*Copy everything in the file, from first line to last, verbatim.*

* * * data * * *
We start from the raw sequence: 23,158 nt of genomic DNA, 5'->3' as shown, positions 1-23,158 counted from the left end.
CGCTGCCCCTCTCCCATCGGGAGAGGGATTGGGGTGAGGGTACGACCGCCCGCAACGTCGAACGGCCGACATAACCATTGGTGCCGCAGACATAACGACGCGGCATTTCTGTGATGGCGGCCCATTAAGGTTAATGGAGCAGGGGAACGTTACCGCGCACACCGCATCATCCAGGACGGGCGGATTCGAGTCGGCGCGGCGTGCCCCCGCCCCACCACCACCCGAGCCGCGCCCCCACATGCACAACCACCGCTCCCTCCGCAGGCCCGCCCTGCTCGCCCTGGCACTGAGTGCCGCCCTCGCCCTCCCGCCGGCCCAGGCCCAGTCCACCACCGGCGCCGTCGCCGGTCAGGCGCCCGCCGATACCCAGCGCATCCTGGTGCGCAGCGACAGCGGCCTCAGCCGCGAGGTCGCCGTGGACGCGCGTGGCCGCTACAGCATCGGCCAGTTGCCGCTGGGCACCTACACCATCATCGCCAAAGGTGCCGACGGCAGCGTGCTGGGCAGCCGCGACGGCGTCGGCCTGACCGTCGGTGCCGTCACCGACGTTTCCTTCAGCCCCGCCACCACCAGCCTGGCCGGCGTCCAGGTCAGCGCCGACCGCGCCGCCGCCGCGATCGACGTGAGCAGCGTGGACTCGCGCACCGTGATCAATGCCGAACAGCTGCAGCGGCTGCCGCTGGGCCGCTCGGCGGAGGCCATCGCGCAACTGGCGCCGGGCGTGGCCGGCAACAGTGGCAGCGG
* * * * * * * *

We start from the raw sequence: 23,158 nt of genomic DNA, 5'->3' as shown, positions 1-23,158 counted from the left end.
CGCTGCCCCTCTCCCATCGGGAGAGGGATTGGGGTGAGGGTACGACCGCCCGCAACGTCGAACGGCCGACATAACCATTGGTGCCGCAGACATAACGACGCGGCATTTCTGTGATGGCGGCCCATTAAGGTTAATGGAGCAGGGGAACGTTACCGCGCACACCGCATCATCCAGGACGGGCGGATTCGAGTCGGCGCGGCGTGCCCCCGCCCCACCACCACCCGAGCCGCGCCCCCACATGCACAACCACCGCTCCCTCCGCAGGCCCGCCCTGCTCGCCCTGGCACTGAGTGCCGCCCTCGCCCTCCCGCCGGCCCAGGCCCAGTCCACCACCGGCGCCGTCGCCGGTCAGGCGCCCGCCGATACCCAGCGCATCCTGGTGCGCAGCGACAGCGGCCTCAGCCGCGAGGTCGCCGTGGACGCGCGTGGCCGCTACAGCATCGGCCAGTTGCCGCTGGGCACCTACACCATCATCGCCAAAGGTGCCGACGGCAGCGTGCTGGGCAGCCGCGACGGCGTCGGCCTGACCGTCGGTGCCGTCACCGACGTTTCCTTCAGCCCCGCCACCACCAGCCTGGCCGGCGTCCAGGTCAGCGCCGACCGCGCCGCCGCCGCGATCGACGTGAGCAGCGTGGACTCGCGCACCGTGATCAATGCCGAACAGCTGCAGCGGCTGCCGCTGGGCCGCTCGGCGGAGGCCATCGCGCAACTGGCGCCGGGCGTGGCCGGCAACAGTGGCAGCGG